So that is why the top of her head always smelled like a raunchy old fart. “The wonderful thing about poop is poop is a wonderful thing, the top is made out of….” Annie Jr. began singing.
“That is quite enough young cat,” I said. “Come help me with this box. Your mom got your school stuff,” I announced.
“Did you get my Munster’s lunch box?” Annie screamed.
“Nah, I couldn’t find it. I got you one shaped like Pa’s fiddle.” Annie replied.
“I’m NOT taking that one,” Annie Jr. screamed.
I got the box opened finally. Inside was an old time underwater scuba suit, a fiddle shaped lunch pail, and package of men’s boxer shorts with hearts and rainbows on them size 56. “Annie this is school clothes and supplies?” I screamed.
“Yeah,” she answered.
“I love these, look Slam unicorns!” Annie Jr. yelled putting a pair of bright pink boxers with little unicorns on them over her head.
“Them are for, Dad,” Annie announced.
“Those are too small for Grandfather!” Annie Jr. insisted.
“We will have to go to Walmart, then,” I explained. “This will never do. Come on Annie get yourself cleaned up!”
“I’m tired, Slam and I have plans,” Annie complained. “You take her.”
“No Annie you are going! What plans do you have?”
“Walking Dead, Slam! The new season is coming up. It’s tradition to watch them all before a new episode comes out.”
“You finished watching it yesterday!” I screamed.
“A hundred times, Slam. I have 99 times left before October I need to get cracking!”
“Go get a bath Annie.” I demanded. “You are going.”
“Fine,” Annie screamed getting to her feet. A pile of dirt was left on the bed but Annie looked no cleaner. “Let’s go!”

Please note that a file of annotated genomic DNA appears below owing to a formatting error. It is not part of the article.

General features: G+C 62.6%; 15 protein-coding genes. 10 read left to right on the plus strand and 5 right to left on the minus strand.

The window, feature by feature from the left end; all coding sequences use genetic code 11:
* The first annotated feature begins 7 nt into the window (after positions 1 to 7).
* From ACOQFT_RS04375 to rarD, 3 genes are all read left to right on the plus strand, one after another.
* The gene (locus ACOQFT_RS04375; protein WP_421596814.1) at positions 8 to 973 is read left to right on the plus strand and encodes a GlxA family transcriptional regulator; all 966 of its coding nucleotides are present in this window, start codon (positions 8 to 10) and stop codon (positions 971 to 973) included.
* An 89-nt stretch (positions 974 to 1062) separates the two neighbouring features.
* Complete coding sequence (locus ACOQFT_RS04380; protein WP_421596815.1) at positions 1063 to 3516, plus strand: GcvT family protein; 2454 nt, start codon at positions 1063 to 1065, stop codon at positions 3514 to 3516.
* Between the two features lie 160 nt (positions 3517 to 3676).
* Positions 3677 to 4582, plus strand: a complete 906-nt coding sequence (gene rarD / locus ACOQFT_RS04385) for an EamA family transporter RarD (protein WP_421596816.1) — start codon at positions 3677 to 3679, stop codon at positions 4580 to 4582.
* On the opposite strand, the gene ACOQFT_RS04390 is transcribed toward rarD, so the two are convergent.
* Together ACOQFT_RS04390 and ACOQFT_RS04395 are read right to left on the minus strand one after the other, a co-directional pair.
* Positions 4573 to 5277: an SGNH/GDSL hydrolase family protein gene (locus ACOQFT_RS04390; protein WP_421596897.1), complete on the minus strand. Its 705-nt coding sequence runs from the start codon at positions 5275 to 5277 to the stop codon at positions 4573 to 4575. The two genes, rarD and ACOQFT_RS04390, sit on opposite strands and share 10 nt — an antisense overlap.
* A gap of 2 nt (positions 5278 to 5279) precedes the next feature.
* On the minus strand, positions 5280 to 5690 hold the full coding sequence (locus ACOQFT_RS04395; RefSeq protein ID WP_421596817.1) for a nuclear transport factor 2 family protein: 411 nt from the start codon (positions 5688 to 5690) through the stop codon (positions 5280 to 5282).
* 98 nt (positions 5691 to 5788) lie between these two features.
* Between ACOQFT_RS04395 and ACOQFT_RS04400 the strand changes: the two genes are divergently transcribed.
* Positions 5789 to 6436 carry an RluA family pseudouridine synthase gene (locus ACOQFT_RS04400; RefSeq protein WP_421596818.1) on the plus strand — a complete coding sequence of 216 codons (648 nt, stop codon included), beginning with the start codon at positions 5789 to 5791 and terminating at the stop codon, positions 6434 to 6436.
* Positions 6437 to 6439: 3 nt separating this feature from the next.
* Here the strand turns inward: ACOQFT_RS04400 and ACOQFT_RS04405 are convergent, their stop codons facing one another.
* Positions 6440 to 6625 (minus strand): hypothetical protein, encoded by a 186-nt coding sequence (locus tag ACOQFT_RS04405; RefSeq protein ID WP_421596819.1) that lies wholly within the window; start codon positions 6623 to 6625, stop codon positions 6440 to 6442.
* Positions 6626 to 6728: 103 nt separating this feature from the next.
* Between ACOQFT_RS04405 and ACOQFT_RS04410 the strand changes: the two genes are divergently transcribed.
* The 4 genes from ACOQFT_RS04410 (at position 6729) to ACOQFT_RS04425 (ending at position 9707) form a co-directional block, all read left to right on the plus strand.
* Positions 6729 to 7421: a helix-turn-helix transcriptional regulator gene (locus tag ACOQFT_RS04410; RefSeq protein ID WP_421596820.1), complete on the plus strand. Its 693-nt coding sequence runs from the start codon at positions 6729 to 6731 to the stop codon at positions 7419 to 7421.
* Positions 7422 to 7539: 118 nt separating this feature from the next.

“Annie you need a bath!” I yelled.
“It’s only Walmart!” Annie retorted. She had a point she did look like a typical Walmart shopper with her tight pajama pants that said ‘cutie’ across the butt, her spongebob hat and black lacy bra.
But the filth was a little over the top, that was fine for Family Dollar where anything goes. She looked like she dug herself out of a grave and smelt like fresh laid dog poop. “Annie get cleaned up!”
She stomped into the bathroom and came out moments later. She had washed her face, toothpaste foam was in her whiskers, she’d polished her dirty toe nails, and put on a pair of sun glasses and a head wrap, the bottoms of her feet were still black with filth and her flip flops really accented the fact but they looked the same exact color as the filthy white brown tops.
“You still stink,” I complained.
Annie poured a bit of vinegar on a piece of paper towel dabbed it under each arm pit, grabbed a container of some old lady flowery smelling powder dumped it over her head so we were all choking as we breathed it in then she topped it off with a couple spritz of her fart collection air freshener. “Better?” Annie hissed.